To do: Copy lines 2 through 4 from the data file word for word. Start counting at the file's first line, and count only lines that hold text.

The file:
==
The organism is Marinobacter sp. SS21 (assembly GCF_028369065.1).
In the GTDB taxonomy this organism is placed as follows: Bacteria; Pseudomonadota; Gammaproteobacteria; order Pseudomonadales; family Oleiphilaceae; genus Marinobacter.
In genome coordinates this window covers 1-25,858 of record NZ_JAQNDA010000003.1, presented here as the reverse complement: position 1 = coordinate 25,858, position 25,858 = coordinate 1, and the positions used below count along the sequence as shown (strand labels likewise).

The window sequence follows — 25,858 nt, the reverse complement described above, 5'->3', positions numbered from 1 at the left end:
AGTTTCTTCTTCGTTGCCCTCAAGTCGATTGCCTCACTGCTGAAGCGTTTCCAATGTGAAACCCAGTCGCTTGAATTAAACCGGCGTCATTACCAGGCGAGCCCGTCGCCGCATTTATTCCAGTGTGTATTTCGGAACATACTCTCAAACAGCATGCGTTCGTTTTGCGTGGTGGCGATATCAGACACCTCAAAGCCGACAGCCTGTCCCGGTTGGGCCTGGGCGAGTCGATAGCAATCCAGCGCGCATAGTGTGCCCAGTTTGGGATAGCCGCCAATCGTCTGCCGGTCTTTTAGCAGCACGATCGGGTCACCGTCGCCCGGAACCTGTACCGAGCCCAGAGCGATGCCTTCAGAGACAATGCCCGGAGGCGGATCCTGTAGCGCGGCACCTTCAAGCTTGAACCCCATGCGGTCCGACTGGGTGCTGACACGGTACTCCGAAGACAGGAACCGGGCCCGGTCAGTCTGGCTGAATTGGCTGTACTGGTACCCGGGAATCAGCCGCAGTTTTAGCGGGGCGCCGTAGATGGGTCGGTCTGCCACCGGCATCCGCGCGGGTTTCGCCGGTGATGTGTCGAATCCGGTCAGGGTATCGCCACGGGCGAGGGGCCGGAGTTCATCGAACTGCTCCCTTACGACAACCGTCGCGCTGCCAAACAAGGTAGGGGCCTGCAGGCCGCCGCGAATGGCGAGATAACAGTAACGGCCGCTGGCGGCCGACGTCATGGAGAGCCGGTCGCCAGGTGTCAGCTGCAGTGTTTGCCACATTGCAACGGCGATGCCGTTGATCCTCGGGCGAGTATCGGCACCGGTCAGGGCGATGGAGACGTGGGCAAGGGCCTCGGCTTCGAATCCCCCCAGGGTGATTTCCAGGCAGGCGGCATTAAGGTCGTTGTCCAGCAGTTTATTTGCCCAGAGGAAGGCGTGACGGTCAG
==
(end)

In the GTDB taxonomy this organism is placed as follows: Bacteria; Pseudomonadota; Gammaproteobacteria; order Pseudomonadales; family Oleiphilaceae; genus Marinobacter.
In genome coordinates this window covers 1-25,858 of record NZ_JAQNDA010000003.1, presented here as the reverse complement: position 1 = coordinate 25,858, position 25,858 = coordinate 1, and the positions used below count along the sequence as shown (strand labels likewise).

The window sequence follows — 25,858 nt, the reverse complement described above, 5'->3', positions numbered from 1 at the left end: